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Government welcomes review of court system


Hon Phil Goff
Minister of Justice

Hon David Benson-Pope
Minister Responsible for the Law Commission
Associate Minister of Justice

Media Statement

16 March 2004

Government welcomes review of court system


The Government has welcomed the Law Commission’s report Delivering Justice for All, as a valuable input into continuing reform of the justice and court system.

The report, commissioned by the Government in 2001, was tabled in Parliament today.

"Considerable thought and consultation has gone into the report, which offers an independent, comprehensive look at the court system," said Justice Minister Phil Goff and Minister Responsible for the Law Commission David Benson-Pope.

"While the Commission has stated that 'we can be proud of our court system, and we are not proposing wholesale change', clearly there is need for reform and change in the system.

"The Commission highlights in particular the need to make courts more accessible, more user-friendly and to improve information and understanding on how the system works.

"The report provides 160 specific recommendations. A number of these are already being actioned by the Government as a result of legislative reform or pilot schemes in operation.

"This includes the pilot List Court in the Wellington District Court; the Court-referred restorative justice pilot; the Public Defender Service to be piloted this year in the Auckland and Manukau Courts, and changes in the Care of Children Bill relating to restrictions on publications in Family Court cases.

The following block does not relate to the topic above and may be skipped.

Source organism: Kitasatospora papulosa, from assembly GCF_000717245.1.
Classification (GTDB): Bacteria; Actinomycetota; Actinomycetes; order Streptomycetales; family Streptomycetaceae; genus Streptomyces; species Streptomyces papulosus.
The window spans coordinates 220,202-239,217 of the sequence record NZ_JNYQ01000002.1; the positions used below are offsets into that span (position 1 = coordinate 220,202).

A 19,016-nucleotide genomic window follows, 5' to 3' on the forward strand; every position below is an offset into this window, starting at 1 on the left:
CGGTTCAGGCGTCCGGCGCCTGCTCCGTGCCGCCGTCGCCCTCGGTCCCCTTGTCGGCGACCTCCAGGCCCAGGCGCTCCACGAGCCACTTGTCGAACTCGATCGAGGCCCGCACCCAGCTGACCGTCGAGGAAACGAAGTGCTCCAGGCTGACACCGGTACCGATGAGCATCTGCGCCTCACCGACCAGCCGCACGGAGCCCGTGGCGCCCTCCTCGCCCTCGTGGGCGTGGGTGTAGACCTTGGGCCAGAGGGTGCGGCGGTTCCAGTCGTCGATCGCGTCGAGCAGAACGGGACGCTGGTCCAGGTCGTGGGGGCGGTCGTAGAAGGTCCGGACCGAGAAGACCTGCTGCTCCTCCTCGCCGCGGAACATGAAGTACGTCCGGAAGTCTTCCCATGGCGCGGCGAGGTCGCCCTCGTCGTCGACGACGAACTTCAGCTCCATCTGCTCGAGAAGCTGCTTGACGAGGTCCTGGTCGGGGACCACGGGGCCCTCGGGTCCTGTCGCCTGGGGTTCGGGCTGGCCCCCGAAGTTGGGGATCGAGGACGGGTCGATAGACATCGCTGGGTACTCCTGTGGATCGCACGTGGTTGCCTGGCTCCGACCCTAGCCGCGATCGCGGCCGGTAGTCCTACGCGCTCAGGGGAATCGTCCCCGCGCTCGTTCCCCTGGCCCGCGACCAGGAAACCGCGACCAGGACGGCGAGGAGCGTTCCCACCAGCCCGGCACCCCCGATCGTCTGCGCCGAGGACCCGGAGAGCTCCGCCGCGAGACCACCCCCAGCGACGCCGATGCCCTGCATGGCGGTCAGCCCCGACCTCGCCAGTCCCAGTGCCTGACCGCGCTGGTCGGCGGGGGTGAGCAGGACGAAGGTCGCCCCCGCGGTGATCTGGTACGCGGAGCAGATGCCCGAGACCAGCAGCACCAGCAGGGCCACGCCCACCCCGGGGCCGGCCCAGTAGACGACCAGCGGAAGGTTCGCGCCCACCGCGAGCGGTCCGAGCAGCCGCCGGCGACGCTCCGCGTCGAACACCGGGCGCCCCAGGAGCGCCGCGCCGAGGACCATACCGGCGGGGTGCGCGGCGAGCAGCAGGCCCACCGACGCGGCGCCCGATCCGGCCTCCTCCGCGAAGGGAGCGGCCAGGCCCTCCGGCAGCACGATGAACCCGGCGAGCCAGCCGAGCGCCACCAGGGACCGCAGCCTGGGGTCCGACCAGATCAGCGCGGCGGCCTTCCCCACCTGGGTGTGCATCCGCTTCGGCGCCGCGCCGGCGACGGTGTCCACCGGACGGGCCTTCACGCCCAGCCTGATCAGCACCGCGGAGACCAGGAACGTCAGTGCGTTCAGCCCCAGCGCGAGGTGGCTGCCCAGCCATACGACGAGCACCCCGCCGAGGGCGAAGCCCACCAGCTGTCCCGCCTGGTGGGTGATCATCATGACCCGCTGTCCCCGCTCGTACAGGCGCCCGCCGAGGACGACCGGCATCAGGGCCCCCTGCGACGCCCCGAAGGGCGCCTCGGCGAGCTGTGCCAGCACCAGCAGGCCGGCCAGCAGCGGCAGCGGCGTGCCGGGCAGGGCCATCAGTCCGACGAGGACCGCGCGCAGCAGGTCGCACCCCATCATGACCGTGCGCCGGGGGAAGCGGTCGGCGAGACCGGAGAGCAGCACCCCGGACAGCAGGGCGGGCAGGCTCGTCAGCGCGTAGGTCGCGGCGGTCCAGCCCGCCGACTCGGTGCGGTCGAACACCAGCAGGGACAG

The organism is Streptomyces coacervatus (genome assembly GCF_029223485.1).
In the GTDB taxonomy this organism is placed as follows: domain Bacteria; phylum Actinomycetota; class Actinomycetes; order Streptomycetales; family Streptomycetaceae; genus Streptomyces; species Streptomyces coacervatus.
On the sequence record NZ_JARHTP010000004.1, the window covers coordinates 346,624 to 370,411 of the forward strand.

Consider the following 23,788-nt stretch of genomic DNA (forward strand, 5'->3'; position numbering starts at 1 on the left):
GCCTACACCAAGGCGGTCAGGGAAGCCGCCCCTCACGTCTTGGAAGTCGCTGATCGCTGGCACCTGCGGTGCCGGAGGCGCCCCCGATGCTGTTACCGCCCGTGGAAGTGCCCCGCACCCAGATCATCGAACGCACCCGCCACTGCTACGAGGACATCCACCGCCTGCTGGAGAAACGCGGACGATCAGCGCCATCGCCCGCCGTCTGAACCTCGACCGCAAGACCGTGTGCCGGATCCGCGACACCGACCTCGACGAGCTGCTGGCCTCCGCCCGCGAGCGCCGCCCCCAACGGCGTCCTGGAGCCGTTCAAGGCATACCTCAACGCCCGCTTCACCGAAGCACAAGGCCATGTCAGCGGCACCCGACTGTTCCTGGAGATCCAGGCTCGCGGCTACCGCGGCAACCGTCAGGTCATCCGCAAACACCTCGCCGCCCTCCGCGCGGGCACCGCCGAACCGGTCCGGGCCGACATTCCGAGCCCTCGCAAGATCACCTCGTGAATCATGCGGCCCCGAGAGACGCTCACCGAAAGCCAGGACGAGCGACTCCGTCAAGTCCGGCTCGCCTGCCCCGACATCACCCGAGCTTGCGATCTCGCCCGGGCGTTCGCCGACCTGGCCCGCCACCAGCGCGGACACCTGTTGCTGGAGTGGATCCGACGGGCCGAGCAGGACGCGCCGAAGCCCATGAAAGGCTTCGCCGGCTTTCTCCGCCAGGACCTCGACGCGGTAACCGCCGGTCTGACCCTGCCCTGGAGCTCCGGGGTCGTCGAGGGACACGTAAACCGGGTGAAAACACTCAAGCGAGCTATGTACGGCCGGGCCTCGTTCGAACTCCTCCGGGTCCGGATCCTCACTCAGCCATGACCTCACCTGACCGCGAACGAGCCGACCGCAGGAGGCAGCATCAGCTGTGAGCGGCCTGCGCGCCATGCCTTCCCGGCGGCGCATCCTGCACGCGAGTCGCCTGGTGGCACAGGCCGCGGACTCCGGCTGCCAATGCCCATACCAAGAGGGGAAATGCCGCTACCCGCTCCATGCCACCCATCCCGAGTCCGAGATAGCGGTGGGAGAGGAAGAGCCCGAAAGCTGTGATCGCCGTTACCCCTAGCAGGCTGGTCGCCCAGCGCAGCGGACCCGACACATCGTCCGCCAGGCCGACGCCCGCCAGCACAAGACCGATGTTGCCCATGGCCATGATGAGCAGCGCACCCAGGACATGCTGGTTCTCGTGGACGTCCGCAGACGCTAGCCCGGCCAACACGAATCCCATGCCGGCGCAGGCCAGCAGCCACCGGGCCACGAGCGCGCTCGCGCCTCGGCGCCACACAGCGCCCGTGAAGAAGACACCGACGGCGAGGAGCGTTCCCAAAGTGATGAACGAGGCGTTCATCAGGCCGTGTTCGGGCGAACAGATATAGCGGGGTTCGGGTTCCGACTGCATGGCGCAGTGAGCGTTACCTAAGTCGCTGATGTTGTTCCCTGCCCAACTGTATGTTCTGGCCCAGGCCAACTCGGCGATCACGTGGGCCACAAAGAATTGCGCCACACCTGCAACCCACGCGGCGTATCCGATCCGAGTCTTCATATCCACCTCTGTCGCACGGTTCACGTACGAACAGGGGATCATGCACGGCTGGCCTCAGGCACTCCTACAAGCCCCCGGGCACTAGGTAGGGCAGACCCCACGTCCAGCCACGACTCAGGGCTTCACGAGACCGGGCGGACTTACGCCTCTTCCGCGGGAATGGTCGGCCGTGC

"Other changes, including changes to eligibility for legal aid and improving access to justice, are under development.

"Some proposals, including changing the structure of Courts, may have significant financial implications. These will require further study by Government, more specific costings and a cost-benefit analysis.

"Some of the recommendations are controversial, such as removal of the right to a jury trial for offences where the maximum sentence is under five years' imprisonment, and wider use of name suppression.

"The Government has made no decision to make such changes. It will want to consider community responses to the proposals before reaching any decision on their implementation or otherwise.

"Enormous work has gone into the report, which will stimulate discussion and take forward the debate on how best to improve justice and the court system in New Zealand.

"The Government will carefully consider all recommendations prior to a substantive response to the report being made," the Ministers said.

Ends

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